The Internet of Things, or IoT, is a logical extension of the existing Internet. It is a rapidly expanding global infrastructure of embedded sensors and actuators in residential, commercial and scientific equipment. As these billions of devices and their communication protocols become standardized, their ubiquity and ability to efficiently integrate with existing Internet resources will soar.
Harvesting, collating and analyzing IoT data will provide invaluable insights into global environmental conditions and enable governments, businesses and individuals to monitor and better utilize our planet’s limited resources with the potential for so many other applications.
Utility and Urban Applications
IoT enables businesses and governments to better manage how resources such as energy and water are being utilized. Sensors installed in transfer pipes from water reservoirs can reduce water waste by up to 30 percent by detecting leakage in transit pipes. IoT will help energy producers monitor grid usage and optimize the use of renewable energy sites while deferring the use of fossil fuel backup plants. By 2020, IoT use in the energy sector could easily reduce CO2 emissions by more than nine gigatons.
IoT-enabled smart cities will optimize energy usage of street lighting by a combination of environmental sensors and dimmable lighting technology. They can also reduce vehicle fuel consumption within their boundaries via sensors and actuators by automatically adjusting traffic light timings to reduce congestion in real-time.
Residential and Commercial Applications
Potential energy savings enabled by IoT smart appliances and lighting are enormous. Remote control of “smart thermostats” allows homeowners to manually adjust zone temperatures and plan for situations such as when the kids or parents arrive home later than usual. Internet-enabled thermostats and security systems, like those from Nest and ADT Security, quickly adapt to the daily living habits of a building’s occupants, offering convenience as well as the capacity to tighten down on energy usage. Linking household objects with the IoT allows consumers to gain a direct knowledge of their energy data, encouraging (hopefully) more environmentally-responsible actions.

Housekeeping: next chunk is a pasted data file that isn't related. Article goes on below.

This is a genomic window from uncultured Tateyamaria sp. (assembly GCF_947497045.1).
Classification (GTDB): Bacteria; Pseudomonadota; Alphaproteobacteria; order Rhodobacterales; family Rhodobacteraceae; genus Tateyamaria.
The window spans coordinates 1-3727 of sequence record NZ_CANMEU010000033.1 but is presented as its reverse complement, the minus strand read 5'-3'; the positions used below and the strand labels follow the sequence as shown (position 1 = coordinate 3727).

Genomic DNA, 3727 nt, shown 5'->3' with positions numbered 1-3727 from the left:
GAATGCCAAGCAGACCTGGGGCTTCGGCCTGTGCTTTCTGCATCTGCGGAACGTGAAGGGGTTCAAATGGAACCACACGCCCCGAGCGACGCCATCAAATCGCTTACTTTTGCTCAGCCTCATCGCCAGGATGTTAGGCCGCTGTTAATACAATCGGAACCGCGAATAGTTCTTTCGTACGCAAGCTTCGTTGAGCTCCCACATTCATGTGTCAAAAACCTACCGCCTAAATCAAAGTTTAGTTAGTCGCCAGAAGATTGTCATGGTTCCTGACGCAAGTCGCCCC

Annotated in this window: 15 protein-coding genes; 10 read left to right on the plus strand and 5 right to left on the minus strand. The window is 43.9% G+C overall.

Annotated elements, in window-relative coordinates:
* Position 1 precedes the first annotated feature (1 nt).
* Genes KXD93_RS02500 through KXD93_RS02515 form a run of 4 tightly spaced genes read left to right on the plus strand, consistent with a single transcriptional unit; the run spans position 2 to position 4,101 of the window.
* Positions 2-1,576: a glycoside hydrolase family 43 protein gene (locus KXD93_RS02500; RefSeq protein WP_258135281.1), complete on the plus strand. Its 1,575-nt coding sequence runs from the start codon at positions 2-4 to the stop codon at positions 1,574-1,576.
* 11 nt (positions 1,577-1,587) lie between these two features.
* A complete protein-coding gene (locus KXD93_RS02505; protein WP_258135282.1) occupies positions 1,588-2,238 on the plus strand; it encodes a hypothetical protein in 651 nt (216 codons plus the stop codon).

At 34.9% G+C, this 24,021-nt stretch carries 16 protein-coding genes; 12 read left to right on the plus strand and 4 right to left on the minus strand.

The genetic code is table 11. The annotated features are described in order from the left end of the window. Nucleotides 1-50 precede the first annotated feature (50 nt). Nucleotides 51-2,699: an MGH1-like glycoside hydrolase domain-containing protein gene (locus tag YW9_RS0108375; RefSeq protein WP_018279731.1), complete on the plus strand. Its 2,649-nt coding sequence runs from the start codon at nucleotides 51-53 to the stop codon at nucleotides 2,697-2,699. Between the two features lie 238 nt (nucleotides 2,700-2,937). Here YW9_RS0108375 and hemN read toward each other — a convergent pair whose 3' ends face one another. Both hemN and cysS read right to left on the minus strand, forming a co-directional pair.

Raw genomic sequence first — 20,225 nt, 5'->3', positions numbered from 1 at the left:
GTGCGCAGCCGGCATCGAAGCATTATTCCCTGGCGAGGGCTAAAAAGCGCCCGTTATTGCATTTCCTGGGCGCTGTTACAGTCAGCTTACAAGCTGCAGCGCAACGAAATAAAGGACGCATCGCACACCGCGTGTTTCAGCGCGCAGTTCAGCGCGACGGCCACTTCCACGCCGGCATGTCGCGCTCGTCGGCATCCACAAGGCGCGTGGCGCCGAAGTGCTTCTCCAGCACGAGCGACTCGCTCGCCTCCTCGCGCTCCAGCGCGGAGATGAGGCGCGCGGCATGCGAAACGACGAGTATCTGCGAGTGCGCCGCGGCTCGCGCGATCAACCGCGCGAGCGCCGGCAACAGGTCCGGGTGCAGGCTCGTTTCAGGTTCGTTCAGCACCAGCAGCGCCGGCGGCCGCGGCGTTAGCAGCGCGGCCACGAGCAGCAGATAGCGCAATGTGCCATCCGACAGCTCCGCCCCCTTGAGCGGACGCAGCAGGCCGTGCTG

Buildings’ energy use for lighting can be optimized with the use of interconnected lighting systems, blinds, smart windows, motion detectors and outdoor environmental sensors. Together, these devices can adjust a building’s energy use in accordance to occupant usage, solar and outdoor weather conditions.
Small, cheap IoT temperature monitors coupled with low-energy, narrow-band connectivity technology, such as that offered by NWave Technologies, can find a building’s cold or hot spots that could be eliminated via passive energy-saving materials such as insulation or sealants or adjustments to zone HVAC systems. A similar network of moisture sensors is already in use that saves significant amounts of water for agriculture irrigation.
Global Environmental Monitoring
Currently, monitoring of the Earth’s climate is hampered by disparate, non-standard monitoring devices and networks. As these are replaced by standardized, less expensive IoT devices, a greater number of sensor networks will produce Internet-accessible data streams from remote locations to environmental scientists. The real-time, mapped data coming from these environmental monitoring stations will be easily integrated with other web resources, which will produce a more accurate picture of global climate changes.
For instance, IoT devices could significantly improve measurements of increases in CO2 and methane emissions from melting permafrost. Large scale sensors networks could advance detection of environmental hazards as well such as droughts, hurricanes, volcanic activity, tsunamis, dust storms and fires.
IoT-based energy-saving applications in homes, businesses, energy producers and governments promise dramatic energy and water savings. Initially, these improvements will derive mainly from process optimizations. As IoT penetration increases, its environmental applications are likely to produce an eye-opening jolt to our shared perceptions about how our everyday behaviors affect the planet’s sustainability. Such increased awareness is essential in order to bring about more fundamental changes with regard to how we shepherd Earth’s limited resources.